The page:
Canada's Open Market Sugar Policy

Canadian producers of refined sugar receive no government subsidies or market price support and Canada has one of the lowest sugar tariffs in the world. In response to this open market policy, Canadian refiners have had to rationalize and become globally competitive. Canada’s world price-based sugar market has fostered a thriving food processing industry. Maintaining a healthy and competitive sugar industry in Canada will continue to support value-added processing of sugar-containing food products. Over 85% of Canada’s refined sugar is sold to the food industry and about half of that sugar is exported in food products sold to the U.S. and other foreign markets.

While the Canadian sugar industry operates under world market conditions, most other countries continue to be characterized by high levels of government support including domestic subsidies and import restrictions. Sugar policies, most notably in the large economies of the United States, European Union and Japan, keep domestic prices above world prices. These high price policies in combination with restrictive tariffs and quotas stimulate domestic production while insulating their producers from import competition. Special quotas and lower tariffs are principally given to developing countries and almost exclusively to raw sugar (the input to sugar refining) rather than to the higher value-added, refined sugar produced in countries like Canada.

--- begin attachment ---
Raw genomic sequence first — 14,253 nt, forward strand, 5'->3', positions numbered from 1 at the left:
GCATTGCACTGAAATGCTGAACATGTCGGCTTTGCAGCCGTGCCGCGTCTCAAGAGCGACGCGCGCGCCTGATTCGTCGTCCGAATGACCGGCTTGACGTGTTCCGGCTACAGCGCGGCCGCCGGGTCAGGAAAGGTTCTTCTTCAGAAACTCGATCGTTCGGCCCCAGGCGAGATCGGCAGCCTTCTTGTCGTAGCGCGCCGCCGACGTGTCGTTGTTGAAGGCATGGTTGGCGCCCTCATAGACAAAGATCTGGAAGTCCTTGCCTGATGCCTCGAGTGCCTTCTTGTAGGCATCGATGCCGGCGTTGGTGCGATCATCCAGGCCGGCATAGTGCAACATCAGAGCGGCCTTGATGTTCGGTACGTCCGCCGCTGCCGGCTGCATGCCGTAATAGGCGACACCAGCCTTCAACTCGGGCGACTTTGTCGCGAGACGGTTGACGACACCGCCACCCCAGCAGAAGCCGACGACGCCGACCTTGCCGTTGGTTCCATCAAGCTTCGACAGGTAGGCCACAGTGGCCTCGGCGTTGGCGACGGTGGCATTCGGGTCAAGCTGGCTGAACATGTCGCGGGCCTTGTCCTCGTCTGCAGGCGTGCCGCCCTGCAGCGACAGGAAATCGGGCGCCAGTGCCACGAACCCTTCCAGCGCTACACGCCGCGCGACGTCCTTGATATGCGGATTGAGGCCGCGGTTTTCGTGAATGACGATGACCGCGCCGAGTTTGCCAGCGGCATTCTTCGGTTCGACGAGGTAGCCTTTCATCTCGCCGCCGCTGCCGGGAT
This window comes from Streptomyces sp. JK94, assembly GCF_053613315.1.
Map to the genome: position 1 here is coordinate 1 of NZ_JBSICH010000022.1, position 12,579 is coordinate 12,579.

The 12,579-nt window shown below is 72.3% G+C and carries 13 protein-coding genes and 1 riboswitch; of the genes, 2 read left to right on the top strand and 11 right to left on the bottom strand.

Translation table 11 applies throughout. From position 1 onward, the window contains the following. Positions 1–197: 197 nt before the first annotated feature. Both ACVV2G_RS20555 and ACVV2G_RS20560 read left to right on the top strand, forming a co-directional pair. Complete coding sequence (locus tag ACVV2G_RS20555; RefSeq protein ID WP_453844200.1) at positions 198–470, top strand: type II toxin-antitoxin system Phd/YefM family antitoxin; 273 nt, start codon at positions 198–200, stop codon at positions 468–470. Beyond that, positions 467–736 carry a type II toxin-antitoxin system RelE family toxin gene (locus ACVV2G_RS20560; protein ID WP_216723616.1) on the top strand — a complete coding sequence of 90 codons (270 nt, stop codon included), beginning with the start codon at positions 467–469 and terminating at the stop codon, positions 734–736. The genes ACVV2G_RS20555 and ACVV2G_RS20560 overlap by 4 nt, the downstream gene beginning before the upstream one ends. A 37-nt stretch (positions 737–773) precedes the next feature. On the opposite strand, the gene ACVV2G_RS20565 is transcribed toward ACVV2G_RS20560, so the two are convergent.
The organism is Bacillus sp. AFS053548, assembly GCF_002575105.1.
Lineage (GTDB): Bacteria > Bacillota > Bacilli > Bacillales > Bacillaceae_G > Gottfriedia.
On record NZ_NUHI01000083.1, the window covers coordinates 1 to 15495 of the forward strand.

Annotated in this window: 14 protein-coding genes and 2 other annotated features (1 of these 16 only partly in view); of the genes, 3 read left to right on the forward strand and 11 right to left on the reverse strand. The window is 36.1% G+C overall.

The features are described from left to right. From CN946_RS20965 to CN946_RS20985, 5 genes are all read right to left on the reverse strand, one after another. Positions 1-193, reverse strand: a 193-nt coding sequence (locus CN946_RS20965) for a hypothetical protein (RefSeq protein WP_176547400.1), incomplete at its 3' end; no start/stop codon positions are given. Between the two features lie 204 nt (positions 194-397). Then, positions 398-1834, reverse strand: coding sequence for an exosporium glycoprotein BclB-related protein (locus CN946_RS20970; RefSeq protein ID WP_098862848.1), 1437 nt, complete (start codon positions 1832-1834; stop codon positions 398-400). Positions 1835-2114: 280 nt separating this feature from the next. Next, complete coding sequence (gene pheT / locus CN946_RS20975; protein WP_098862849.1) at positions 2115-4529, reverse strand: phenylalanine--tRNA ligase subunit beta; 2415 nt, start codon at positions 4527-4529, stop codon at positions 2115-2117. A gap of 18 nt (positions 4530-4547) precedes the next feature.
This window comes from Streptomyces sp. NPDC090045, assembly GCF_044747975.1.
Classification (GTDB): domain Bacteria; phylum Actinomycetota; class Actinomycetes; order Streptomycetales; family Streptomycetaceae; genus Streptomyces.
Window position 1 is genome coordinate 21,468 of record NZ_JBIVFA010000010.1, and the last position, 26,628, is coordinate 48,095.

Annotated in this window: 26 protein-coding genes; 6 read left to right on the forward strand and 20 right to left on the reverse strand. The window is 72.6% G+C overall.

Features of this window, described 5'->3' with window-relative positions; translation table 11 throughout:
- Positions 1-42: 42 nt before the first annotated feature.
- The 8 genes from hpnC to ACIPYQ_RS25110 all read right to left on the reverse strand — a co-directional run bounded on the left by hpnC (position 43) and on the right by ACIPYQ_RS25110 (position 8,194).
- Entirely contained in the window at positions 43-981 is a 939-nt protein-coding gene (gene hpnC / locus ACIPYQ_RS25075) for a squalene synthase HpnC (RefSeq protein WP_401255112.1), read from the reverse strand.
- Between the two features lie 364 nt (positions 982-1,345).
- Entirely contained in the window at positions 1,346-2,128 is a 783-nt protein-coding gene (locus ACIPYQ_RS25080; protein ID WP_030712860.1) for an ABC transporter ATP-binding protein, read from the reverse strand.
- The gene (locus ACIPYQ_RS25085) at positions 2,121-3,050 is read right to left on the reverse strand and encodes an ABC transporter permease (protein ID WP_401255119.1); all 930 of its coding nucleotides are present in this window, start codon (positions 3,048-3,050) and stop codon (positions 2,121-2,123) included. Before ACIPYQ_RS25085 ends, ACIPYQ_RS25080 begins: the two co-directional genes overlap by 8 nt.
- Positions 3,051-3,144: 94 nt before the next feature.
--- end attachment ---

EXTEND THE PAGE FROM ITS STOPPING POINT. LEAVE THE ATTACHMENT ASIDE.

Canada's Import Tariffs

Canada’s import tariffs on sugar are among the lowest in the world. All imports of raw sugar enter duty-free and a small global tariff of $CAD 30.86 per tonne on refined sugar (about 5 – 8 % depending on world prices) modestly insulates the industry from world market distortions. Under the North American Free Trade Agreement (NAFTA) this duty does not apply to imports from the U.S. which enter Canada duty-free. Canada’s low tariff stands in sharp contrast to the much higher duties that Canadian refiners face in the United States and other major markets as shown in the chart below.

Comparison of Import Tariffs on Refined Sugar
Canadian dollar equivalent as of July 2013. Canadian dollars/tonne
Canada 31
United States 372
European Union 572
Japan 1079

Canadian dollar equivalent as of July 2013.

The protected nature of the U.S., EU, Japan and most other potential sugar markets excludes Canadian refiners from predictable export opportunities in those markets. As a result, Canadian sugar producers are highly dependent on the Canadian market. Any losses from foreign competition in the Canadian market cannot be offset by competing in the foreign markets because of their import barriers. It is for this reason that the Canadian sugar industry is a strong supporter of multilateral (WTO) trade reform to secure predictable and meaningful access to export markets.

Prices in the Canadian Market

There is no publicly available information on sugar selling prices in the Canadian market because prices are set commercially, not through government policies. However, Canadian prices are based on world sugar prices which are significantly lower than the supported prices in the United States and Europe. Canada’s low import tariff also means that world refined sugar competition keeps prices low compared to the U.S. and other countries where tariffs are much higher. Historical tracking of import prices shows that Canadian sugar prices average approximately 35% below prices of sugar in the U.S. market.